Miss America: Why Racism Thrives Online (Participation)

Miss America: Why Racism Thrives Online

Originally Published at Truth Dig

Posted on Sep 16, 2013

AP/Mel Evans
Miss New York Nina Davuluri, center, reacts after being named Miss America 2014 as Miss California Crystal Lee, left, and Miss America 2013 Mallory Hagan celebrate with her in Atlantic City, N.J.

By Marcia Alesan Dawkins

Some things evolve and some things don’t. Such is the case with this weekend’s wins of Nina Davuluri and Floyd Mayweather and the tsunami of racism that overtook Twitter in response.

Ladies first. Nina Davuluri is the second consecutive New Yorker to be crowned Miss America and the first Indian-American to win the title. Though Davuluri’s platform was “Celebrating Diversity Through Cultural Competency,” like all of us she is more than the sum of her racial and ethnic identities.

According to CNN, “the 24-year-old Fayetteville, New York, native was on the dean’s list and earned the Michigan Merit Award and National Honor Society nods while studying at the University of Michigan, where she graduated with a degree in brain behavior and cognitive science.” Her goal is to become a physician. Davuluri plans to invest her time as Miss America working with the U.S. Department of Education as an advocate for science, technology, engineering and mathematics. These are fields where women, regardless of racial or ethnic background, are sorely underrepresented.

Davuluri’s feel-good story took a racist turn in the Twitterverse, where some were outraged by the fact that 2014’s Miss America isn’t white. As in 2010, when the Lebanese-American beauty queen Rima Fakih was crowned Miss USA, racism was expressed not just explicitly in the form of tweets, but also in the level of ignorance those tweets exposed. For example, Jezebel reports that some tweeps seemed confused over whether the new Miss America was Indian-American, Arab, Muslim or Latina. They could all agree, however, that she didn’t deserve the title based on whom they thought she was.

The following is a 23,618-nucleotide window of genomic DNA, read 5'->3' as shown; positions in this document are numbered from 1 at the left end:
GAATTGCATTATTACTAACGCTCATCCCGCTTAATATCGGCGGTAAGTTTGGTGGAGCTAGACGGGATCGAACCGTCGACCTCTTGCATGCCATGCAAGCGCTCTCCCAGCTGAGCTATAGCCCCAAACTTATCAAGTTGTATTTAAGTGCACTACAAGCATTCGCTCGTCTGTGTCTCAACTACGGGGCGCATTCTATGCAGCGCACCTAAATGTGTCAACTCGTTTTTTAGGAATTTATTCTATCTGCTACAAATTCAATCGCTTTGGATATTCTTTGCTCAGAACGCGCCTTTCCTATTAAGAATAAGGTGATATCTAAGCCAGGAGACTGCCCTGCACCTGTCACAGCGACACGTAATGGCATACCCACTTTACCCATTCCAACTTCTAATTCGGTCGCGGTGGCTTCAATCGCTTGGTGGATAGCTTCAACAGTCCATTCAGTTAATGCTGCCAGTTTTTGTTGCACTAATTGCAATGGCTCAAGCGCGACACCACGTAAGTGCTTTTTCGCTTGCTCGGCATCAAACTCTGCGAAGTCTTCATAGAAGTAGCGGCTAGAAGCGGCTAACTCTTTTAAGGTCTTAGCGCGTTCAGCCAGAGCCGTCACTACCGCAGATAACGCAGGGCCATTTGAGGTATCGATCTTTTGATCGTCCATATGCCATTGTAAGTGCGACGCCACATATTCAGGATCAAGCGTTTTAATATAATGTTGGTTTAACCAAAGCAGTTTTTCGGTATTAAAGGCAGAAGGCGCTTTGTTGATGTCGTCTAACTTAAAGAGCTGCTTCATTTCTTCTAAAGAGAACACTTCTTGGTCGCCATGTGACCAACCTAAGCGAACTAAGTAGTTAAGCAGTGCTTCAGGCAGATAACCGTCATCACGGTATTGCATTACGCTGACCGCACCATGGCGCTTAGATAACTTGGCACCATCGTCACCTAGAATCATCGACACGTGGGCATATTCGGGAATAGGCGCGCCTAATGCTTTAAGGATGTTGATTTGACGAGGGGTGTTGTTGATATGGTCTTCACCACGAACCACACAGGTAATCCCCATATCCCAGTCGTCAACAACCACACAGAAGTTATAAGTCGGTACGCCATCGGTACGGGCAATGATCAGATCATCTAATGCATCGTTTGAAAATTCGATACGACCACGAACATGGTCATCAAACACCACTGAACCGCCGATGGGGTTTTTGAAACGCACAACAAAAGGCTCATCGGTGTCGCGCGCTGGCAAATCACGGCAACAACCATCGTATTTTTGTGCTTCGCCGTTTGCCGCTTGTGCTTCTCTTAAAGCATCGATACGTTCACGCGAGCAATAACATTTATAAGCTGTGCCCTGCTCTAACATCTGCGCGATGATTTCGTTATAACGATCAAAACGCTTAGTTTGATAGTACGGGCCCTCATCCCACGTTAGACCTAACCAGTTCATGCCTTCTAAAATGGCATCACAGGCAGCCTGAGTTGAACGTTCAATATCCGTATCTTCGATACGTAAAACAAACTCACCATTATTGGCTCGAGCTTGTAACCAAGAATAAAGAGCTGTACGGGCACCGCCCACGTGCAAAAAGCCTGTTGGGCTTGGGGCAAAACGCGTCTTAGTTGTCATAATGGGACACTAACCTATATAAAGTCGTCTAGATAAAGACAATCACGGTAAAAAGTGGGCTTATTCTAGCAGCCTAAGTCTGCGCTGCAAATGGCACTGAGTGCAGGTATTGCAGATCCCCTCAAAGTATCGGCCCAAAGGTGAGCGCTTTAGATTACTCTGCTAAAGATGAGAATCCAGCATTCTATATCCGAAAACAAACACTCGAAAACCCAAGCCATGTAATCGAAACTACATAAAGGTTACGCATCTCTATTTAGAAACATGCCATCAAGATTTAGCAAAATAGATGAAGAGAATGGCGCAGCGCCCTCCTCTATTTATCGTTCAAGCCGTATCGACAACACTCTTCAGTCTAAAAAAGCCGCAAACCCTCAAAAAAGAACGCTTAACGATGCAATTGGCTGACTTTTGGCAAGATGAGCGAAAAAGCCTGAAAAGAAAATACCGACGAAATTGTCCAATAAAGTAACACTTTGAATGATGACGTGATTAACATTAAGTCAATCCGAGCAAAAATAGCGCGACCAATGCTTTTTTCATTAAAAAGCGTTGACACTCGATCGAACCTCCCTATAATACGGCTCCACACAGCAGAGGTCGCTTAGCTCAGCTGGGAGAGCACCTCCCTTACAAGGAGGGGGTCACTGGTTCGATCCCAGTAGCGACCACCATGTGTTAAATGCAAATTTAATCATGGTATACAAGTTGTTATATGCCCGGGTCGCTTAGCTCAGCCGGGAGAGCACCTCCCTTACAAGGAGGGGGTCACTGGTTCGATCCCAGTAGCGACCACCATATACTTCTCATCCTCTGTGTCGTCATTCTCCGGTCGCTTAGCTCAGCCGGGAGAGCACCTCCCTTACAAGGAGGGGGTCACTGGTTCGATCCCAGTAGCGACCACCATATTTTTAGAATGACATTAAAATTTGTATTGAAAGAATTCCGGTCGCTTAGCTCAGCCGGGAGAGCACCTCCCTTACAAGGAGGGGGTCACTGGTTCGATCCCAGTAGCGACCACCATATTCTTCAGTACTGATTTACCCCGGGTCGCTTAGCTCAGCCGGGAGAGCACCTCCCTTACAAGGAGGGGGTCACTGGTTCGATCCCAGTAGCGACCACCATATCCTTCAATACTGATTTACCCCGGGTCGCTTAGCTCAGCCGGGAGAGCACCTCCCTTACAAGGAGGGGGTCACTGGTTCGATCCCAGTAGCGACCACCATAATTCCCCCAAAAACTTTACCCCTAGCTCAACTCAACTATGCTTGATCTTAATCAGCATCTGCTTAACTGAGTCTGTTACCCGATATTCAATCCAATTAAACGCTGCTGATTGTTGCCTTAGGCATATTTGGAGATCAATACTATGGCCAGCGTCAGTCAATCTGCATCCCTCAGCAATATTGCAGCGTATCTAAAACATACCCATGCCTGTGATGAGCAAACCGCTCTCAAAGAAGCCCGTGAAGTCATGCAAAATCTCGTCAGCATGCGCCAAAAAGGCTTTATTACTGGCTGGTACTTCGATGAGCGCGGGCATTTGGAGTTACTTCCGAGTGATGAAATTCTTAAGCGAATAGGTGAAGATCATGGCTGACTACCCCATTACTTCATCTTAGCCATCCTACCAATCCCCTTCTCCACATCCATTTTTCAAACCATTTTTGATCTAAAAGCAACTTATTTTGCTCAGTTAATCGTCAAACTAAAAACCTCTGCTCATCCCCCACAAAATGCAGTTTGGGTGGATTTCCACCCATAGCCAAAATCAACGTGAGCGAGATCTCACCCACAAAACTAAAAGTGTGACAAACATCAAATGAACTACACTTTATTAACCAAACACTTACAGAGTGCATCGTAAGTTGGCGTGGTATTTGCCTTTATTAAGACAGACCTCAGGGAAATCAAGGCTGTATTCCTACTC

Something similar happened to African-American boxer Floyd Mayweather after he won Saturday night’s fight against Mexican fighter Canelo Alvarez. Mayweather first caused a stir on Twitter when he entered the ring alongside Lil’ Wayne and Justin Bieber. Many wondered whether Mayweather and his team accessorized with the stars because of their social media reach into different racial communities. But that meme was nothing compared with the outpouring of racist epithets tweeps typed in response to Mayweather’s amazing win. According to a report from Latino Rebels, online bigots concluded that Mayweather didn’t win because of his talent, skill and training. Rather, he won because he is black and that’s definitely not a characteristic to be praised, from a racist point of view.

Although reports are right to highlight and challenge these expressions of online racism, particularly in this weekend’s cases, the tone of surprise is a bit misleading.  Ebony’s Jamilah Lemieux had said it seems as if “the Internet just met the Internet” in recent weeks and that by now we shouldn’t be shocked by online racism. Lemieux is right. Online racism is entirely consistent with offline racism and demographic shifts.

For instance, the number of U.S. hate groups has more than doubled in the last 10 years, according to the Southern Poverty Law Center, up to 1,007 active hate groups in the United States in 2012. Deborah Lauter, civil rights director for the Anti-Defamation League, has said that thousands of hate websites are live, “more than we can possibly keep track of.” Survey research indicates that the rise in active hate groups is correlated with census projections stating that white people will no longer be the U.S. racial majority by 2042. The hate surges online when achievements by people of color are noted and interpreted as taking away something to which a white person “should be” entitled. So people like Davuluri and Mayweather become targets because they represent demographic change and new opportunities for people of color, while challenging stereotypes about who Americans are and what they can achieve.